# Cos Inverse Calculator

The cos inverse calculator will help you deal with problems that require **inverting the cosine function**. It can't be any simpler: give us a number (between -1 and 1!), and we'll evaluate the cos inverse of this value. Why must the number be between -1 and 1? Read on to learn some theory behind the cos inverse, in particular, understand its **domain and range** or see how to compute the **cos inverse of negative values**.

## What is the cos inverse function?

The cos inverse is the inverse of the cosine function (no surprises here). That is, the cos inverse finds the angle that produces a particular cosine value. We denote this function by `arccos,`

and we have the following formula:

**arccos(x) = y if and only if x = cos(y)**

for **x ∈ [-1, 1]**.

This last condition describes the domain of cos inverse. We'll discuss it now and then move on to the range.

## What is the domain of cos inverse?

The domain of the cos inverse is **[-1, 1]**. In other words, you can calculate cos inverse only for values **between -1 and 1**. Why? Recall that the range of a function becomes the domain of its inverse. As the cosine has values between -1 and 1, this interval is the domain of the cos inverse.

## What is the range of cos inverse?

The range of cos inverse is the interval **[0, π]** in radians, or **[0,180°]** in degrees. Why? As you most certainly remember, the cosine is a periodic function; in particular, it is many-to-one. We cannot invert such functions! First, we must restrict it to an interval where the function is **one-to-one**. For the cosine, we most often restrict to the interval [0, π]. This is why this interval is the range of the cos inverse.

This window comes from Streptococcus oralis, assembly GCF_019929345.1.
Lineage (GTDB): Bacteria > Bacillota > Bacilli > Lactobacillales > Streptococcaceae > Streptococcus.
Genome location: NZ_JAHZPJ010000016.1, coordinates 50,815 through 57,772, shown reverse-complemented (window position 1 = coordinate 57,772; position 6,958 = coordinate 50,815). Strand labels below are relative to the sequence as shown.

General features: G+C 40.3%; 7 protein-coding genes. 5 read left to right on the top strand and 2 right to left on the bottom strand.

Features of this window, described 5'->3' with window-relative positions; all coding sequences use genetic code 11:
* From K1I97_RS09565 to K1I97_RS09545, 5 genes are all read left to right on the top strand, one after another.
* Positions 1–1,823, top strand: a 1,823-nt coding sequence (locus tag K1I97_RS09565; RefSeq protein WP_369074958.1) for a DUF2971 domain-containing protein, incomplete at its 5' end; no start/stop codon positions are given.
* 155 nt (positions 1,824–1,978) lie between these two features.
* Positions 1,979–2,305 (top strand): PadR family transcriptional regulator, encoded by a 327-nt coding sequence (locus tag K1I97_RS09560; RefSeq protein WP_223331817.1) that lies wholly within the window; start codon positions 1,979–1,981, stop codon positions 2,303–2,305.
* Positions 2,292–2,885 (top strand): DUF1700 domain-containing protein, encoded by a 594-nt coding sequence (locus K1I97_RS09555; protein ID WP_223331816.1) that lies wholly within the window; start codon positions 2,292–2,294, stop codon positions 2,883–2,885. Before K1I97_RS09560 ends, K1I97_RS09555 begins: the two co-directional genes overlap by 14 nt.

To better memorize the above results, take a look at the cos inverse graph:

## How to use this cos inverse calculator?

Our tool is extremely easy to use: **you input an argument x**, and the value of

`arccos(x)`

appears immediately.But please remember what you've learned about the domain of cos inverse! You must not enter values that do not satisfy the condition **-1 ≤ x ≤ 1**. Otherwise, the universe will explode. (Joking, our calculator will simply refuse your input, saving the universe. Try and see.)

## Similar Omni tools

Satisfied with the results returned by our cos inverse calculator? As inverse trig functions are quite tricky to deal with, we've built several tools around this topic:

## FAQ

### How do I calculate the cos inverse of negative numbers?

To compute the cos inverse of a negative number `-x`

:

- Determine the
**absolute value**of your number (i.e., remove the minus sign):`x`

. - Compute the
**cos inverse**of the value from Step 1:`arccos(x)`

. You may want to use an online cos inverse calculator to do that. **Subtract**the value obtained in Step 2 from`π`

, i.e., compute`π - arccos(x)`

.- This is your answer! We've used here the formula
`arccos(-x) = π - arccos(x)`

.

### What is the cos inverse of zero?

The answer is **90°**, that is, **π/2 rad**. One way to get this result is to reformulate the question and ask *what is the angle that lies in the interval [0, π] and its cosine is zero?* It may help to sketch the cosine graph (the usual wavy stuff) and check where it crosses the x-axis. A quick look at this graph will tell you that the angle we're looking for is indeed the correct angle.